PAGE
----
Referring to FIG. 13, the high frequency convolutional encoder contains a shift register 940 having K (k-bit) stages and L adders 910, 912 through 914, 916. The binary input data into the encoder is shifted into (and along) the shift register 450 k bits at a time. Hence the code rate is defined as R=k/L. The parameter K is defined as the constraint length. In general, the convolutional encoder 800 can produce the encoded output by combining the data bits passing through shift register 940 in an arbitrary manner defined by the convolutional code (air interface) specification at hand. This is depicted in FIG. 13 as arbitrary connections from the shift register cells to a plurality of adders 910, 912 through 914 and 916. The output of each of L adders (e.g., XOR gates) is then combined at AND gates 920, 922, through 924 and 926 respectively with clock signals CLOCK 1, CLOCK 2, through CLOCK L-1 and CLOCK L respectively. The outputs of AND gates 920, 922, through 924 and 926 are then combined at adder 930 to produce the encoded output. The encoded output is a time packed encoded sequence. For those skilled in the art, it is easily seen that this process of time packing an encoded bit sequence can be extended to “pack” several encoded output bits at one time. For example, the shift register 940 can be extended in length with more adders (910 through 916) to produce M*L code outputs at one time, where M>1. The multiple frequency generator 500 (240) can generate M*L clock pulses so that the output of the M*L adders is combined with the M*L clock pulses to generate M time packed code outputs.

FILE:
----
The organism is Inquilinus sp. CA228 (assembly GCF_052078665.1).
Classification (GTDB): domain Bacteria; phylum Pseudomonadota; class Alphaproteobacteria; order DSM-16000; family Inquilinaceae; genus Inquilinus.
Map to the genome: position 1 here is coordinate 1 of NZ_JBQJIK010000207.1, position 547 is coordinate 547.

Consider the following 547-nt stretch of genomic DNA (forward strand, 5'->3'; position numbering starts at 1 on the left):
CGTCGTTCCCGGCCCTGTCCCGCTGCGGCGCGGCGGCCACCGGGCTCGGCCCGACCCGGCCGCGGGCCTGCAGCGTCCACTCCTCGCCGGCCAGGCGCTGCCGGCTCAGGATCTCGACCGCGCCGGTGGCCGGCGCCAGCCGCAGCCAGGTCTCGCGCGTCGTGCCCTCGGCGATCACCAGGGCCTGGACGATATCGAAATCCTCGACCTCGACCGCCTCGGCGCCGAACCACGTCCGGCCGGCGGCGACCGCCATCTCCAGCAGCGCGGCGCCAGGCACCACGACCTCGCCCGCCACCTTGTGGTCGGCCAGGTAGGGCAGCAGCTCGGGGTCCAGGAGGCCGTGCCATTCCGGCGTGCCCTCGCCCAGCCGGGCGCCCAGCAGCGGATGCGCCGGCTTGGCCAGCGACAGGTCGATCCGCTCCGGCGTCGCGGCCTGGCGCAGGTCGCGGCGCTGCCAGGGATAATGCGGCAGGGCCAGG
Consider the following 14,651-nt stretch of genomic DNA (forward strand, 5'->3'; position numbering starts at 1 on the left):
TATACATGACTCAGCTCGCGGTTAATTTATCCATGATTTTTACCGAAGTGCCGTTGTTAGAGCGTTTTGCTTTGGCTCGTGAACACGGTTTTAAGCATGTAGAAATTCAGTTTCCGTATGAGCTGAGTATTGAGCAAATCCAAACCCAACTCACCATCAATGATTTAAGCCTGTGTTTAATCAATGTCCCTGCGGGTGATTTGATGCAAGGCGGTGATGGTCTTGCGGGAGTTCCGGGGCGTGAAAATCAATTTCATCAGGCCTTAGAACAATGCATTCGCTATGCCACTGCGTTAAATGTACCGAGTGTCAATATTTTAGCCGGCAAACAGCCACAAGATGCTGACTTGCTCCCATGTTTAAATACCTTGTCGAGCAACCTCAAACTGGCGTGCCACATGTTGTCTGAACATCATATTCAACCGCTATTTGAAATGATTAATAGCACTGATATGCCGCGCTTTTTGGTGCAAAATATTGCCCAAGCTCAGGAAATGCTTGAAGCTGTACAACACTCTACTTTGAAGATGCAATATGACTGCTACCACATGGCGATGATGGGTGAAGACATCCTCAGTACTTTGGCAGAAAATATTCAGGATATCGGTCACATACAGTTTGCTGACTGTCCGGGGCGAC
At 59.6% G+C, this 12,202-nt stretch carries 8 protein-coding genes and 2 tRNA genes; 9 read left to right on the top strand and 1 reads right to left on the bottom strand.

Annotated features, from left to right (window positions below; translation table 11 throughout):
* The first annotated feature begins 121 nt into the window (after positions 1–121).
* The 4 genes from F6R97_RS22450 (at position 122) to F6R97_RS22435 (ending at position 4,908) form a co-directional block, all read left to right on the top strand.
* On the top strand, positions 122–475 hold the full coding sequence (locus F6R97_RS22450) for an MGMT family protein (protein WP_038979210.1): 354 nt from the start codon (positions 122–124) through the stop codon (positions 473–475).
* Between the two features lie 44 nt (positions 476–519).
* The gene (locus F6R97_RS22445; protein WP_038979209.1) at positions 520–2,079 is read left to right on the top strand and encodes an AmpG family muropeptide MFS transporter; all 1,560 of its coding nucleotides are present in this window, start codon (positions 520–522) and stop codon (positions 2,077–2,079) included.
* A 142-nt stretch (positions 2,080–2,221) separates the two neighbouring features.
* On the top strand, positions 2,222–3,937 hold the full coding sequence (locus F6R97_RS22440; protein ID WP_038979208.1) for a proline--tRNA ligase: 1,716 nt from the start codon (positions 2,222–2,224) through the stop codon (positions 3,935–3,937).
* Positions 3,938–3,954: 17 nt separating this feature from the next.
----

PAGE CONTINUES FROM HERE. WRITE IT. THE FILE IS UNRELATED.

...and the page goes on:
Thus, a convolutional encoder, consistent with certain embodiments of the present invention has a frequency extended multiple clock generator receiving a reference clock input signal and generating a plurality of L extended clock signals CLOCK 1 through CLOCK L therefrom. A linear shift register receives input data bits to be transmitted, the shift register having P outputs at P memory cells in the linear shift register. A combinational logic circuit combines the L extended clock signals with the K outputs of the linear shift register to produce a convolutionally encoded data sequence as an output thereof.

Multiple User Reconfigurable CDMA Processor